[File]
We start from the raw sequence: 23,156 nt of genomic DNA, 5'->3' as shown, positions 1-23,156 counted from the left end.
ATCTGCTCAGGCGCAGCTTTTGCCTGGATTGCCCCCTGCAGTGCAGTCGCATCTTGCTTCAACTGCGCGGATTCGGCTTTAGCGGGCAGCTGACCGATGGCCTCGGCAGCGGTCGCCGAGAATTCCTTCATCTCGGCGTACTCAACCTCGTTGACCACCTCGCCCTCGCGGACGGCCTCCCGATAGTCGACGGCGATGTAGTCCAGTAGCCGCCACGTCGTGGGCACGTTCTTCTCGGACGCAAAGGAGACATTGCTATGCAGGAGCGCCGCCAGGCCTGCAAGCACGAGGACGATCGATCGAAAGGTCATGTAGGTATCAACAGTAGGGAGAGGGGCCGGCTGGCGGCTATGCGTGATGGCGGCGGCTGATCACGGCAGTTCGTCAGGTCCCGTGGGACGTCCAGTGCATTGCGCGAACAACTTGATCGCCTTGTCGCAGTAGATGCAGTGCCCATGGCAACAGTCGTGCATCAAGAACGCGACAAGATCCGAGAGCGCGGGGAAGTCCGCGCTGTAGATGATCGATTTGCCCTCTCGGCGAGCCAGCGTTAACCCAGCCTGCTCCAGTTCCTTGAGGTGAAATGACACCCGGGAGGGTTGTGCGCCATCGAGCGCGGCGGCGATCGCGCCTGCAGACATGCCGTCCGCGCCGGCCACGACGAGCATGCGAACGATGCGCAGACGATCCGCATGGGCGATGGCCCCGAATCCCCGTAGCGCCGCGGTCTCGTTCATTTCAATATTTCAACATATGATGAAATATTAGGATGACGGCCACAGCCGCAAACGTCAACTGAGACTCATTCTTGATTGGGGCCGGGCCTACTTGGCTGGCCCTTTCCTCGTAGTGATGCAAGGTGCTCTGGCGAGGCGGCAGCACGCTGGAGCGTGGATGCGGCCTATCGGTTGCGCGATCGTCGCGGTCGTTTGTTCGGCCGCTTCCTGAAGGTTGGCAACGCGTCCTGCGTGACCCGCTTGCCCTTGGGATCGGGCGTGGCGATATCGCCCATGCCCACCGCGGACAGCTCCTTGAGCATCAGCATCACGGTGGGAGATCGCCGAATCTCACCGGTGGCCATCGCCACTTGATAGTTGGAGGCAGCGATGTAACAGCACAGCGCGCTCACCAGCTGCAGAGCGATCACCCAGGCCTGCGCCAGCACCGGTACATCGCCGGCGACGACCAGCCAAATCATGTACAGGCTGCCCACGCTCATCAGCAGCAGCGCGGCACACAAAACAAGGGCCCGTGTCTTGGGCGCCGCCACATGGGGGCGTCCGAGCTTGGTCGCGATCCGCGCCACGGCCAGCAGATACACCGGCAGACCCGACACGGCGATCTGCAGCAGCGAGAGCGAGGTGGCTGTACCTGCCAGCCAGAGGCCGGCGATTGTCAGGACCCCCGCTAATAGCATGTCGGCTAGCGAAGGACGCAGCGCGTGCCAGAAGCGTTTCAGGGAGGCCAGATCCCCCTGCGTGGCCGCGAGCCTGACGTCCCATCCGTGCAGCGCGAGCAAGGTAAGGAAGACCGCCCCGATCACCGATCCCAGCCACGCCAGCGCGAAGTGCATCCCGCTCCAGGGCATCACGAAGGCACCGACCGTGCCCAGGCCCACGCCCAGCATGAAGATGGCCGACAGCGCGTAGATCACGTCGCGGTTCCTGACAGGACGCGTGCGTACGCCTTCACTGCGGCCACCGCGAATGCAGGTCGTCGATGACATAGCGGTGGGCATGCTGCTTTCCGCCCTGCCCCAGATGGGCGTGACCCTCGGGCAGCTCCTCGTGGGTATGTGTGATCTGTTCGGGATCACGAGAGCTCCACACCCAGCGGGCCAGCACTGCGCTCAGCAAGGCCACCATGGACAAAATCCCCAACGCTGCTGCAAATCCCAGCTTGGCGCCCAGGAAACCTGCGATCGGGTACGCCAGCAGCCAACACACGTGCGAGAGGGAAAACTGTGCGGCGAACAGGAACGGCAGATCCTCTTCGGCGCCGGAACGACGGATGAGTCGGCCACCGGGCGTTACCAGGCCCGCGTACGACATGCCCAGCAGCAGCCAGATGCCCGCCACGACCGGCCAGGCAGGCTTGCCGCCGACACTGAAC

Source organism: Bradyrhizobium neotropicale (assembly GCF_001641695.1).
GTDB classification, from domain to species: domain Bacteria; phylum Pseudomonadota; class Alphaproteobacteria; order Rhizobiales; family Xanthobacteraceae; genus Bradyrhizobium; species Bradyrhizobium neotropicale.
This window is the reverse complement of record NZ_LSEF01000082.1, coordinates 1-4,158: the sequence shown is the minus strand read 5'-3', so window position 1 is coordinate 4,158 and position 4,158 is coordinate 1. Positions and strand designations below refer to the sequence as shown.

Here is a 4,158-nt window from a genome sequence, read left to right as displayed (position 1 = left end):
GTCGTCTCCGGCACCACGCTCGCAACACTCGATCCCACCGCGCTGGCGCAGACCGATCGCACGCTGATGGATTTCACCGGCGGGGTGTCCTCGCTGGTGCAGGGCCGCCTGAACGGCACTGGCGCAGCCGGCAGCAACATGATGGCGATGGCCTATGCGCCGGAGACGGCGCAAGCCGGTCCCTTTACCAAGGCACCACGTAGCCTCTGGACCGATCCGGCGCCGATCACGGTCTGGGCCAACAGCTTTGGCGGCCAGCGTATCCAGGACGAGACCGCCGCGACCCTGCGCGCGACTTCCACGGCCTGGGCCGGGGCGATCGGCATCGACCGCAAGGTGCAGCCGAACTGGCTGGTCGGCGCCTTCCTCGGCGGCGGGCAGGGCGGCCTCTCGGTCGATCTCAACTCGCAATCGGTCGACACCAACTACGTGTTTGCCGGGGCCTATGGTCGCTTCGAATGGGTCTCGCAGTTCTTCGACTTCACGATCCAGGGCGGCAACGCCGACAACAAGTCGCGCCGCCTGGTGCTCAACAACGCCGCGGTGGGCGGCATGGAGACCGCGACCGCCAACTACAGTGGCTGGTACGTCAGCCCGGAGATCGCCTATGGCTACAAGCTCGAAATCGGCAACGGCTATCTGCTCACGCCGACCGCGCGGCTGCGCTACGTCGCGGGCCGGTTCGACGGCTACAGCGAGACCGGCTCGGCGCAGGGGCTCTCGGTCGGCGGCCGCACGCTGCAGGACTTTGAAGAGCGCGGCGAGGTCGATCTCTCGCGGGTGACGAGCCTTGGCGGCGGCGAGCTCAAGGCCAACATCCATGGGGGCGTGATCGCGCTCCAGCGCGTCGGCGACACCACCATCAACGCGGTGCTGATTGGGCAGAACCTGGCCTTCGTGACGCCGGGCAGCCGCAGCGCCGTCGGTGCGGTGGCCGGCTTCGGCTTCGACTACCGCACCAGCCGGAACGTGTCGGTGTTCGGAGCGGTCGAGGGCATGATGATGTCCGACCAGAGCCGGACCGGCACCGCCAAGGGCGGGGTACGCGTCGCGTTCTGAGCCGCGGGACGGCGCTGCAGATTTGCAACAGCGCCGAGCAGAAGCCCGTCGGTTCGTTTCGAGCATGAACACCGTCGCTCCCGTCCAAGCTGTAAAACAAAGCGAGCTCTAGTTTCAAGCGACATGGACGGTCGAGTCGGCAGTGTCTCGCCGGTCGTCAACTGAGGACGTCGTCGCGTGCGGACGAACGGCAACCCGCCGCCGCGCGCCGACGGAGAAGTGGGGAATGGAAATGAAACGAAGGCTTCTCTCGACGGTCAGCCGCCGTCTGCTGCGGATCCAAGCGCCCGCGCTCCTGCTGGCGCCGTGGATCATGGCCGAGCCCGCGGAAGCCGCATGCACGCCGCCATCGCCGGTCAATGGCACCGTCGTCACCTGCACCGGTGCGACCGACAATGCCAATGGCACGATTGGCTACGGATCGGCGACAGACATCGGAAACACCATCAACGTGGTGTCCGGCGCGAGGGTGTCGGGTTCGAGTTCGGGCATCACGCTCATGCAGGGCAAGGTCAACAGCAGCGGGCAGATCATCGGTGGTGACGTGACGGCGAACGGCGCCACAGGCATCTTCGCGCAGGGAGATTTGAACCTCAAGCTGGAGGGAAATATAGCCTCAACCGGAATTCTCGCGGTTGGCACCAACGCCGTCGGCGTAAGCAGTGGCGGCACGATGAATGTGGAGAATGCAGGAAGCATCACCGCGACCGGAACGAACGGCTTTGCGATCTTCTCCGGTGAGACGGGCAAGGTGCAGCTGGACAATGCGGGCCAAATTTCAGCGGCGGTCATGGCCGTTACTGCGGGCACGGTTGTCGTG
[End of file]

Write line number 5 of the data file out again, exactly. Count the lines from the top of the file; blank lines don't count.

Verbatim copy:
This window is the reverse complement of record NZ_LSEF01000082.1, coordinates 1-4,158: the sequence shown is the minus strand read 5'-3', so window position 1 is coordinate 4,158 and position 4,158 is coordinate 1. Positions and strand designations below refer to the sequence as shown.